The History of the Bathroom Part 5: Alexander Kira and Designing for People, Not Plumbing

A blue and white bathroom in an old house.

irina88w / Getty Images

Have a look at your sink after you brush your teeth or shave. There is stuff all over it that you have to clean up. You can't wash your hair in it. Alexander Kira of Cornell University looked at the bathroom sink, and toilet and tub, in the early sixties and was appalled. He wrote:

Architects and builders - who actually are the purchasers and who actually are responsible for the design of our bathrooms - must begin to think of hygiene facilities as an important part of the home and as an important aspect of our daily lives rather than as a necessary evil to be accommodated according to the dictates of some obsolete handbook or drawing template in whatever space is left over with whatever part of the budget is minimally required to meet legal standards.

Kira's sink is deep at one end, shallow at the other. A hump in the middle spreads the running water all over the bowl to keep it clean. They water shoots up and can act as a drinking fountain, while making it easy to wash one's hair. It is also mounted on a higher vanity, suggesting that the body should be comfortably erect with the hands right in front.

"present lavatory installation practices and recommended standards, however, preclude such a posture.... The heights used at present are so low as to be ideal only for small children."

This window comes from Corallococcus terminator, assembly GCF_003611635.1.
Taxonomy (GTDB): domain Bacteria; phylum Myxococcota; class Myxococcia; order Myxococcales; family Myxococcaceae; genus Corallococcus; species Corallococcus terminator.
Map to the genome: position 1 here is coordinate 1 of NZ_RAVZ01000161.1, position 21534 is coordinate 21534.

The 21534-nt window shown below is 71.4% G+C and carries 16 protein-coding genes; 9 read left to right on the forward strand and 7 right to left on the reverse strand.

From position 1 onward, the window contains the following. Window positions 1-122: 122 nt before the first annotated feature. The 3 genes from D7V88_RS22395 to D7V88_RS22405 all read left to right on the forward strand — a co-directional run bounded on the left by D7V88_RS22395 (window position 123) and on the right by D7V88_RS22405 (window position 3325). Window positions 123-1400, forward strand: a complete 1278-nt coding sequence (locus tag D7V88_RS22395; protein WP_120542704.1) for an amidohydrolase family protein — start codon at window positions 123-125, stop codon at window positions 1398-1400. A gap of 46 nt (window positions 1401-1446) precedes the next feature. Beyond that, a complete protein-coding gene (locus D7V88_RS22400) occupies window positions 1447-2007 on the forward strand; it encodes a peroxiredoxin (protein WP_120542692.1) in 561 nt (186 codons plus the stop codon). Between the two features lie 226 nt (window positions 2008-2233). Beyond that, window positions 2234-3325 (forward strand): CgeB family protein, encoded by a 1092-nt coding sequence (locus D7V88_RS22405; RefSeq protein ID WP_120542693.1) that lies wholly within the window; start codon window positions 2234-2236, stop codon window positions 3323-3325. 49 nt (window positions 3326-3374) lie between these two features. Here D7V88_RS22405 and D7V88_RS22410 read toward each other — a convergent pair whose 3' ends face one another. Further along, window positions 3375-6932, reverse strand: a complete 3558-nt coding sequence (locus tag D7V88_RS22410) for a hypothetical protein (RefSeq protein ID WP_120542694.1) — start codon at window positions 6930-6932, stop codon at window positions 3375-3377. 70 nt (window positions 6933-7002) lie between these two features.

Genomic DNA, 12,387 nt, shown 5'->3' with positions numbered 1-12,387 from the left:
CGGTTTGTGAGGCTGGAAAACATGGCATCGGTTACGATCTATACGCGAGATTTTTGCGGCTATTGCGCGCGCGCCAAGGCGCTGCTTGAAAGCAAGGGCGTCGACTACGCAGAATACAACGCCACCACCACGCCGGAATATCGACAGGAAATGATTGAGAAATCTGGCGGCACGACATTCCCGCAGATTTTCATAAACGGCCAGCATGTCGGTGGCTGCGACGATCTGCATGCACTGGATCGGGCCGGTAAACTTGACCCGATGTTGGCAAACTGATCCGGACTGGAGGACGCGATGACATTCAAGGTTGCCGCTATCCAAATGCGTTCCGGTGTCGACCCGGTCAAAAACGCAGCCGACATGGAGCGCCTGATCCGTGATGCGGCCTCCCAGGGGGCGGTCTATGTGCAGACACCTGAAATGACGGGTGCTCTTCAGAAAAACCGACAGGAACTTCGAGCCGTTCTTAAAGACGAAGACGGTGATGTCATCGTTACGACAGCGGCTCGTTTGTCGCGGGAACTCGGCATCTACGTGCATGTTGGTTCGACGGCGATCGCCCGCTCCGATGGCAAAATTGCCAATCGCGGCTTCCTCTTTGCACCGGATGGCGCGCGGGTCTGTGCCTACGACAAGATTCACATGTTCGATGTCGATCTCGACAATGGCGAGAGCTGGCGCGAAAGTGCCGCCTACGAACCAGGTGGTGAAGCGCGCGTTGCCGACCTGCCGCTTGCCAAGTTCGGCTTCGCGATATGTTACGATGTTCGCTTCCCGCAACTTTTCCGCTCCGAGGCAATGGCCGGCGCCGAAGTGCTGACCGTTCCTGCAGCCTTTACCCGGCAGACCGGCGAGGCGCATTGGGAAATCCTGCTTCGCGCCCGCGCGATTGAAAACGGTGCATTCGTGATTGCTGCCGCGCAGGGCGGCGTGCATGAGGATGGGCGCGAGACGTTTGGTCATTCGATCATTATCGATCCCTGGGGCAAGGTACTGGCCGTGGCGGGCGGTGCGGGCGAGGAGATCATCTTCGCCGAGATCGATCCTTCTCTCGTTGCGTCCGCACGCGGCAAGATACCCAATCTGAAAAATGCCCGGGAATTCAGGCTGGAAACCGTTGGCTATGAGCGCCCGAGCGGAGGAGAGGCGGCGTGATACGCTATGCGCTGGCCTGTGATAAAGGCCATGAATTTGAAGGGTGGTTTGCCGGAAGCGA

alexander kira tub image

Our current bathtubs are even worse. Kira said:

It is probably fair to say that the only substantive reason for taking a tub bath (other than pure personal idiosyncrasy) is to 'relax", and yet it is precisely this that the vast majority of tubs have not permitted the user to do, particularly in the U.S."

They are too short, they are not comfortable, there are insufficient grab bars that make them dangerous. The single worst thing you can do from a safety point of view is have a sunken tub, where all of your weight goes on to the foot in the tub. If anything, the tub should be raised.

Then there is the idiotic and standard combination tub and shower.

Almost without exception, the controls are located directly under the water source and in most cases where a tub is used as a shower receptor, at a height so low as to be usable only from a sitting not from a standing position." Making adjustments in the water temperature then "becomes an extremely hazardous undertaking." Accidents occur through scalding or through movements to avoid the stream of water.

And of course the shower head is on the wall, aiming down, when the stuff in most need of cleaning is at our bottoms, our genital, anal and urinary bits. Kira complains:

"Of all the normal body cleansing activities these are undoubtedly the least understood the least discussed, and the least performed."

A properly designed tub and shower unit should have an adjustable shower head that varies according to height, and a hand shower to deal with the bottom bits. It should be shaped like a lounge chair. Grab bars should run continuously. It should have a seat for foot washing.